“It’s time the Government of the day works collaboratively with the key players in the sector to ensure the aged care sector will succeed in providing quality care for our parents, grandparents and loved ones now and into the future. The demand for our services will continue to grow.”
Apples and oranges
Comparing the aged care crises in Australia and New Zealand is apples and oranges, but New Zealand providers are envious and concerned about what the changes will mean for the country’s already stretched system.
Wallace said New Zealand was losing nurses to Australia, “They pay nurses a lot more there, there’s no question about that. We can’t compete with public hospitals here and public hospitals can’t compete with the rates paid in Australia,” Wallace said.
Ansell Strategic managing director Cam Ansell, a Perth-based consultant working in aged care on both sides of the Tasman, said the legislated increase in funding in Australia looked like an increase in funding but came with increased expectations around the workforce, which weren’t entirely possible due to staffing constraints.
The pressures driving the separate aged care crises were actually pretty similar: “Both countries shut down pretty hard during Covid so we’re both experiencing that really severe workforce shortage,” Ansell said.
“The grass is always greener. We had a big conference over here in Sydney recently where they were saying how amazing the New Zealand models are, and then I go to New Zealand and I’m hearing about how great the Australian models are.”
He acknowledged pay was better in Australia but it had to be seen in the context of the greater cost of living.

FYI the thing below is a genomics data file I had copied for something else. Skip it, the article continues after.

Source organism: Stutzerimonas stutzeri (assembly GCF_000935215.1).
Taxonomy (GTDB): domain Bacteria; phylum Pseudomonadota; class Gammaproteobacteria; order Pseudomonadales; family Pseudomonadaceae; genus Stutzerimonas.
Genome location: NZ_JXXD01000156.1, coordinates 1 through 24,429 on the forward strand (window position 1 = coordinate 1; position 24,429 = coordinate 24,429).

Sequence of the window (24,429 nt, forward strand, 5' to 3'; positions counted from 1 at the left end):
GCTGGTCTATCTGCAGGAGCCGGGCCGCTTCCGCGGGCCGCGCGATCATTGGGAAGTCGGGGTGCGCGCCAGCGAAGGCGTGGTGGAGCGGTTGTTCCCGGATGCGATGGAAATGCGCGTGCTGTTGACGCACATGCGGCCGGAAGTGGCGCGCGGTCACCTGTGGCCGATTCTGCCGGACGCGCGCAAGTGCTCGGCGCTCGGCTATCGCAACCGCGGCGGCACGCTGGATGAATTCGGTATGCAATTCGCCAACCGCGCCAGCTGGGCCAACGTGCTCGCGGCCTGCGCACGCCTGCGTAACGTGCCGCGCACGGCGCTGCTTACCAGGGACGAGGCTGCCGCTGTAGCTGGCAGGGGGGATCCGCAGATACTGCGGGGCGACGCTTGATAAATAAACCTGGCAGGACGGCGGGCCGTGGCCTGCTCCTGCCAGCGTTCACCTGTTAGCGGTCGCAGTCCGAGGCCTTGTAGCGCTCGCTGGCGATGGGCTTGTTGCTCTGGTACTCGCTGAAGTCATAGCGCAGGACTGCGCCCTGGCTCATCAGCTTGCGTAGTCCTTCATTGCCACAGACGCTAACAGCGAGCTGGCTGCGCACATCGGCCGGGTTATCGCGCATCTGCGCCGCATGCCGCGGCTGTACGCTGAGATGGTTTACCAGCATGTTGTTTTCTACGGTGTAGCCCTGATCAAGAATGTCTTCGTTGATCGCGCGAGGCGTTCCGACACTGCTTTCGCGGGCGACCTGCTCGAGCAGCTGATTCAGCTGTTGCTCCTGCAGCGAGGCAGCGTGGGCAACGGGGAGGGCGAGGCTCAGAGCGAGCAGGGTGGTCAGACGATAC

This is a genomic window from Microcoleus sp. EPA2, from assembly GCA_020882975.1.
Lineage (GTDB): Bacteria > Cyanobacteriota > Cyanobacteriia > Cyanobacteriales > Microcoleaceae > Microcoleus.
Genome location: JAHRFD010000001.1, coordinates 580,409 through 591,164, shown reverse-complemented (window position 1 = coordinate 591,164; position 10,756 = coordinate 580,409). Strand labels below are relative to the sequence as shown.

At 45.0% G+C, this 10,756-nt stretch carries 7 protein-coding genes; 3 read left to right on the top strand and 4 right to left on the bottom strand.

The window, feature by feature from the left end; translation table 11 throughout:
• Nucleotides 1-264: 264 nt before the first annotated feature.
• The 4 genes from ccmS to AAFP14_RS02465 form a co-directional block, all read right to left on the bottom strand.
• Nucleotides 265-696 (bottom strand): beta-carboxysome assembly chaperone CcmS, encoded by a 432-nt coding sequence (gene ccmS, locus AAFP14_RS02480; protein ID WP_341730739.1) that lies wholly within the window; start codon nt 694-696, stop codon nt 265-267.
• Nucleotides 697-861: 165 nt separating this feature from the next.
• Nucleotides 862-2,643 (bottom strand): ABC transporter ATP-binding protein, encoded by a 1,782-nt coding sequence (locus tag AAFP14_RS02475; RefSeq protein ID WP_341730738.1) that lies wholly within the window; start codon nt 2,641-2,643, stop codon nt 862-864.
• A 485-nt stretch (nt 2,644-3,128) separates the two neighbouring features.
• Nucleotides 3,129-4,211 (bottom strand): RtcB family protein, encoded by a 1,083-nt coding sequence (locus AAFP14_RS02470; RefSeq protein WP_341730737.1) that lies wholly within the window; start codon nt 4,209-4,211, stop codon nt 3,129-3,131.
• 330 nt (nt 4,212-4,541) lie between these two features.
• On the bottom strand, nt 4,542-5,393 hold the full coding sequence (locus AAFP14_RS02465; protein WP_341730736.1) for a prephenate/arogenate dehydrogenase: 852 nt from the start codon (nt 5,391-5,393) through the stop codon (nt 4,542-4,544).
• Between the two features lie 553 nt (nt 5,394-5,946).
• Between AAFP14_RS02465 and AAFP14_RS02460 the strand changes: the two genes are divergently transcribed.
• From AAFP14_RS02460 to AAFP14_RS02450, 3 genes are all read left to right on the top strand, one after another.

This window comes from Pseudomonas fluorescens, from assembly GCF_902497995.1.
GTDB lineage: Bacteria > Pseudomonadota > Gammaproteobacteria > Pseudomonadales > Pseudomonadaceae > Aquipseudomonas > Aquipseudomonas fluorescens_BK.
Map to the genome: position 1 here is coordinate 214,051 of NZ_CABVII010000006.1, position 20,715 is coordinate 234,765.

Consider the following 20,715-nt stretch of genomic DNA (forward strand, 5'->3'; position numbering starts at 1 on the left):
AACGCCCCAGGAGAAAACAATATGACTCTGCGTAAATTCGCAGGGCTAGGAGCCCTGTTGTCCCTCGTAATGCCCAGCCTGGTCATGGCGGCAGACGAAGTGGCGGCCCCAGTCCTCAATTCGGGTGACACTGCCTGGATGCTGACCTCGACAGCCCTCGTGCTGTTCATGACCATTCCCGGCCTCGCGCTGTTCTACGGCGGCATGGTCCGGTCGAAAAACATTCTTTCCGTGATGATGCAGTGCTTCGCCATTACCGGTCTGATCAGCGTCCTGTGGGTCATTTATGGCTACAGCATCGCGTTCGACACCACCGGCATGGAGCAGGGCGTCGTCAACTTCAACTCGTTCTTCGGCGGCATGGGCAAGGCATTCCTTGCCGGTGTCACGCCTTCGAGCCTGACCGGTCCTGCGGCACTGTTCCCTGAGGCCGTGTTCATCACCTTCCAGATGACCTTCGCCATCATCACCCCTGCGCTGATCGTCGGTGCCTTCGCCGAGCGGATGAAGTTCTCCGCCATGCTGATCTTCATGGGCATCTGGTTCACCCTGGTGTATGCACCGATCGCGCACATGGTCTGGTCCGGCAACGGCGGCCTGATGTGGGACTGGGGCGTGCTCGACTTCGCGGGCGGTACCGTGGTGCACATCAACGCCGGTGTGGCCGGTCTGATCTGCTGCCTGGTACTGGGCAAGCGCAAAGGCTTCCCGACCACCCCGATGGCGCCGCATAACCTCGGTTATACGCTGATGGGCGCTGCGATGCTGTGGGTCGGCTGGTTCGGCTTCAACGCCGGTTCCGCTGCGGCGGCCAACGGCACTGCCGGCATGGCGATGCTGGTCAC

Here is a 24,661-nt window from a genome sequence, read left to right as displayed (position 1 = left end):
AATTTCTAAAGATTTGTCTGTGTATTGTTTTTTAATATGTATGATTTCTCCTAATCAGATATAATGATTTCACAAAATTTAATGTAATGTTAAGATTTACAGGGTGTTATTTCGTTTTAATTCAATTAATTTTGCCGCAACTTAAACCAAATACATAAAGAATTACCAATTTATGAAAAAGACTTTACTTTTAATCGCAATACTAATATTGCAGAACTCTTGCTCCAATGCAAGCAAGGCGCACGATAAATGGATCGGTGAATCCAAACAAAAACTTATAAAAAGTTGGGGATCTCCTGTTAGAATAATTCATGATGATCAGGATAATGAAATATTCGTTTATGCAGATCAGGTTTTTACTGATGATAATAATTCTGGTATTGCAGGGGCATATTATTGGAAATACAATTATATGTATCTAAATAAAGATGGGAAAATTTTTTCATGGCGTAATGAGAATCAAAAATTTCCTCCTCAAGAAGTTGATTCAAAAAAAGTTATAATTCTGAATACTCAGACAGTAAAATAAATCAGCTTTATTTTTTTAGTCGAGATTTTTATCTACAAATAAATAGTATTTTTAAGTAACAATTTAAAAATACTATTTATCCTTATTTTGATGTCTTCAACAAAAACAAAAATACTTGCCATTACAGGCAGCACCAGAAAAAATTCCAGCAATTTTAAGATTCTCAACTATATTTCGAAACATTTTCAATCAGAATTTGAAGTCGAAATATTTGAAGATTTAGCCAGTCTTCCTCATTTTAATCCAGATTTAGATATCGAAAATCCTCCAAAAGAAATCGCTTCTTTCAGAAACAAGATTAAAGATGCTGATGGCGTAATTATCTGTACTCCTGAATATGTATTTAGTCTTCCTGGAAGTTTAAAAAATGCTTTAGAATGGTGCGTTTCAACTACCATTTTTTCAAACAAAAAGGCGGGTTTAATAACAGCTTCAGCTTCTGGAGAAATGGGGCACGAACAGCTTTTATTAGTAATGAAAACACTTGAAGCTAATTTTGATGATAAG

“The sense I get is that it’s harder in New Zealand at the moment but I think the capacity to be able to deal with it and recover from it is probably easier in New Zealand because you just tend to be more flexible.”
Ansell said different aspects of aged care in Australia were controlled by state government and the other by federal government, adding layers of bureaucracy, “There’s much more politics and blame shifting involved and we’re not quite at the crisis point that you guys are at the moment.”
Australian care facilities weren’t seeing the same levels of operating outside of safe staffing numbers and closures as New Zealand, he said, aside from in particularly remote or regional areas.
While issues were rife, he warned against throwing good money after bad, “What neither country needs is support that’s as simple as just a boost in funding.
“They need some structural changes and I think there’s some low-hanging fruit for both countries that probably New Zealand will be able to get to faster, given that Australia have just blown three years on a Royal Commission.”
Suggestion changes centred around the contract between government and aged care providers, written decades ago and no longer relevant. “It doesn’t actually align what it is that the government pays for and what the provider delivers and what the consumer needs and wants.”